I have been in the renewables sector long enough to look back and measure our progress. While we are seeing tremendous growth in renewables, we still get regular reminders that time to limit global warming to 1.5°C is running out and energy-related greenhouse gas emissions keep increasing. Compare the stated policies of the recently published World Energy Outlook from the International Energy Agency with its sustainable development scenario, which is consistent with meeting targets agreed in the Paris Agreement, and you will see a huge gap.
During my time in the industry, we have made progress and I have become a parent, increasing my sense of urgency about addressing that gap. I see kids in the streets fighting for change and I know that we as an industry need to do better for the coming generations. Doing better means acknowledging a new perspective: low cost renewable electricity should be used for so much more.
BRIGHT FUTURE FOR RENEWABLES BY COLLABORATING ON INTEGRATION
Some might see this gap as a challenge, but I see it as a huge opportunity. Global political commitment to mitigating climate change is increasing. Renewables have become so cost-competitive that investors and lenders are turning away from coal, oil and natural gas. And industry’s thirst for renewables is increasing with more and more corporations shifting to clean energy.
To take advantage of this opportunity, and to keep making progress on integrating renewables into the energy system, we need to start collaborating on measures that are available to us now. Although most countries are still in early transition phases — where renewables have only minor impacts on the system — some power systems, like those in Denmark, Ireland and South Australia, are showcasing success in integrating double-digit shares of variable renewable energy. This experience is producing evidence and adding to a growing body of knowledge on how to successfully decarbonise our energy systems.
What we now need to do is take a holistic view about how to further energy system flexibility and acknowledge that political decisions, regulatory frameworks, technologies and infrastructures mutually shape each other. Despite this, when I go to wind energy events, discussions on future energy systems predictably divide into camps with the wind, solar and fossil fuel sectors arguing from their own perspectives, not to mention the system operators and so on. Policy makers are very confused as we shoot at them from different angles.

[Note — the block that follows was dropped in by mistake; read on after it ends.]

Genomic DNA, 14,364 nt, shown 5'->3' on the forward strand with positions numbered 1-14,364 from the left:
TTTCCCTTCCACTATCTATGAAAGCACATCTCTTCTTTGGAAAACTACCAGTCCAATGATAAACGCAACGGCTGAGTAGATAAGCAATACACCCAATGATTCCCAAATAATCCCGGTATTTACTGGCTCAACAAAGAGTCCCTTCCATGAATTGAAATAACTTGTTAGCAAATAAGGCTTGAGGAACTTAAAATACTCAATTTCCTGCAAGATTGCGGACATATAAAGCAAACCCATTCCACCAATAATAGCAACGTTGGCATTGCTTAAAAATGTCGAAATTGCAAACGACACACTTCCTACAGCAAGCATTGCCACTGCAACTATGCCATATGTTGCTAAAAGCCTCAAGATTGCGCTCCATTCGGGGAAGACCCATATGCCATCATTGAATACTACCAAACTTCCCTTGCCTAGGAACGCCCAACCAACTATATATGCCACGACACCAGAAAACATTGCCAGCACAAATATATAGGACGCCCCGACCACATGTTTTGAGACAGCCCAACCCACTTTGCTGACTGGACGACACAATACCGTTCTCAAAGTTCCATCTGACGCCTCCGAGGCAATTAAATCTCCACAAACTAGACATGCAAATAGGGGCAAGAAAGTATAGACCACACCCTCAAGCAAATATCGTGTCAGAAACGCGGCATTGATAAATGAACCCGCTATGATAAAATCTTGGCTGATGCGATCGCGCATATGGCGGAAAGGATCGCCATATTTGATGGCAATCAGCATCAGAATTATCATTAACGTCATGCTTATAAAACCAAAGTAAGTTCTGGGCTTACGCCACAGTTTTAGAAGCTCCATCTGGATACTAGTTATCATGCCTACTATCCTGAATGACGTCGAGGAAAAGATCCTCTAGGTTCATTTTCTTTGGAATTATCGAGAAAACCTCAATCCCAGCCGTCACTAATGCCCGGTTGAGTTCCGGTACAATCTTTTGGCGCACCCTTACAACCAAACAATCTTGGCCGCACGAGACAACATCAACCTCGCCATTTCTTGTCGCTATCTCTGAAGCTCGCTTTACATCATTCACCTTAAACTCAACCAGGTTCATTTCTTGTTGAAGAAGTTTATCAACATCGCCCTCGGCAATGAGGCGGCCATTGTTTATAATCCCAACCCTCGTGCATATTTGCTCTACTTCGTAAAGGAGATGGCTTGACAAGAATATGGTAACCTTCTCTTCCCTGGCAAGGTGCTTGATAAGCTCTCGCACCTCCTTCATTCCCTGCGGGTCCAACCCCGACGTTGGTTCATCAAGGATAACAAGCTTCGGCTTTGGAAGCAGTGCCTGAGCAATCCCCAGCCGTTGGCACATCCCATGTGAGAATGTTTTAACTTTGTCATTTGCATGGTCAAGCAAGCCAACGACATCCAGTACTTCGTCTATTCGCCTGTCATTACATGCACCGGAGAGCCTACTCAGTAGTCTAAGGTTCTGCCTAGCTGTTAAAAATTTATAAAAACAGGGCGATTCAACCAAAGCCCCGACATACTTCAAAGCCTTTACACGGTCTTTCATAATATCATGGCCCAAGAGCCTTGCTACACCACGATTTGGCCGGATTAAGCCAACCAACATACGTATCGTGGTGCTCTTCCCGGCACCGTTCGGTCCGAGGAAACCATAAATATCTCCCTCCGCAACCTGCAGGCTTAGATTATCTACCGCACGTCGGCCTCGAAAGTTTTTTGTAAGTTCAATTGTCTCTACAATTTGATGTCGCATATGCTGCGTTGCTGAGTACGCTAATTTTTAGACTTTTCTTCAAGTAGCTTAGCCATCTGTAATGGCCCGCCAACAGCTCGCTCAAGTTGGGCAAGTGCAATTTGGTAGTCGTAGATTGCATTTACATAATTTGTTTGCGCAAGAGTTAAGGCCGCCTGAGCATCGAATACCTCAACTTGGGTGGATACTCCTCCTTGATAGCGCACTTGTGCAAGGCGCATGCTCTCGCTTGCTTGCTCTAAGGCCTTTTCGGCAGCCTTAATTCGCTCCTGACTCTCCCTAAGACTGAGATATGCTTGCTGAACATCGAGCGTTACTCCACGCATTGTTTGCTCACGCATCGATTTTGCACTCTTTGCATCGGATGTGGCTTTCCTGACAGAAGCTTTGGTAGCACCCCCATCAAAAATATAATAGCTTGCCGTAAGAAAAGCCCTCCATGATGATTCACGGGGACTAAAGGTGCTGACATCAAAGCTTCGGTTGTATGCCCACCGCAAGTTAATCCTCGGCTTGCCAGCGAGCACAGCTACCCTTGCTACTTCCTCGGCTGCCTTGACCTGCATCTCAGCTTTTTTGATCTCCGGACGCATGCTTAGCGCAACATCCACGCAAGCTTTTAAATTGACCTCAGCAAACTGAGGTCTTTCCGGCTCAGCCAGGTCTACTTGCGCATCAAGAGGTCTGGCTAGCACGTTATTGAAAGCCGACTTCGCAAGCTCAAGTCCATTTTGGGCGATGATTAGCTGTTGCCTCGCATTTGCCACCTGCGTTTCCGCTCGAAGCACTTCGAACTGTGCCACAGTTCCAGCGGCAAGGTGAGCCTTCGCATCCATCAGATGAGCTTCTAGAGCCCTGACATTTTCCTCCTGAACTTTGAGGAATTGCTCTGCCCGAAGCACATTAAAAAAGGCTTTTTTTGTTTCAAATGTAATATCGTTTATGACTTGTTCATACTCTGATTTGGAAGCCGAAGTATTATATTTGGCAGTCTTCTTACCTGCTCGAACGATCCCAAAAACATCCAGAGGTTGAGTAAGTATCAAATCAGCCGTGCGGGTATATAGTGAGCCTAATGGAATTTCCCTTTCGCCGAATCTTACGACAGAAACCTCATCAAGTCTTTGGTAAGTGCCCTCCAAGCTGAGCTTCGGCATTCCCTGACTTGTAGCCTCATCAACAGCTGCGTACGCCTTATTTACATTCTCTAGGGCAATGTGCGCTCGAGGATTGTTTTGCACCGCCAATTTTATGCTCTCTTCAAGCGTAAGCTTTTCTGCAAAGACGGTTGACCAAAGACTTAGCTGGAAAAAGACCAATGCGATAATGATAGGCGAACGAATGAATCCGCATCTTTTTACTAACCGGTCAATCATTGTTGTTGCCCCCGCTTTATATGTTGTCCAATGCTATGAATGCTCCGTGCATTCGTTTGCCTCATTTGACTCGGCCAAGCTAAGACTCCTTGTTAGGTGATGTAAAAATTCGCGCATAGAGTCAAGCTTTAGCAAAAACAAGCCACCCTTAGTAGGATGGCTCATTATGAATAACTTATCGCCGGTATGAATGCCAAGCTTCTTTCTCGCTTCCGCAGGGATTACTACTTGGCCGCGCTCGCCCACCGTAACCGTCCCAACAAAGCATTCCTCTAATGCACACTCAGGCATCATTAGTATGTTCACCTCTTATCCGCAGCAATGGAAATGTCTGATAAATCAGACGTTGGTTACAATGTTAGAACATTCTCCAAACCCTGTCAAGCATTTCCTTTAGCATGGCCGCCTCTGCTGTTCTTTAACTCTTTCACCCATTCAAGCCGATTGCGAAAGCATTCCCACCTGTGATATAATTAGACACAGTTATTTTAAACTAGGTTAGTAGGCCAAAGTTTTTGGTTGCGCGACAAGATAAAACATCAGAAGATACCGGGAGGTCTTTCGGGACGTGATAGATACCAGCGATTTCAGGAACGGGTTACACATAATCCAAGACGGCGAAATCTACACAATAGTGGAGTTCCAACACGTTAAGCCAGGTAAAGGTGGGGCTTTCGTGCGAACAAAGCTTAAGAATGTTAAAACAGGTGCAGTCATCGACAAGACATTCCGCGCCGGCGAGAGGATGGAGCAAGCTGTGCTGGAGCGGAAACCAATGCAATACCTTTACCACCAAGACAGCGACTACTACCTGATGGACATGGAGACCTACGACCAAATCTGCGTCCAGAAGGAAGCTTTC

For the sake of future generations, this approach cannot go on. To tackle the greatest challenges mankind has ever faced, we cannot afford to continue with scattered and uncoordinated initiatives. Denmark is aiming to reduce its carbon dioxide emissions by 70% in ten years. It is, of course, some task to get started with many unknowns. But this is exactly the conversation we want to start having. We must start collaborating in a more effective way and provide governments and policy makers with options that reflect a system-wide greater good.
THE WAY FORWARD REQUIRES FACTORING IN VALUE
How do we do this? Let’s start by moving discussions on renewables and their competitiveness from being heavily focused on cost to concentrating on the value they bring to society. By value I refer to the when, where, how and what kind of energy is generated:
If we continue to focus solely in silos and on costs, we will continue to deny that many consequences of energy generation and consumption do not have a market price, but come with costs that will be borne by our generation and by those to come. This approach will lead us to take the wrong political decisions and incentivise the wrong technologies. I cannot accept that and neither should you.
To ensure that this does not happen, let’s shift focus, stop energy market silos, start working together across sectors and then talk about how we increase the value of a future-proof energy system. That will help us increase the value we bring to the society as a whole, for today and well into the future.
The views expressed in this opinion are those of the author and do not necessarily reflect the position of FORESIGHT Climate & Energy
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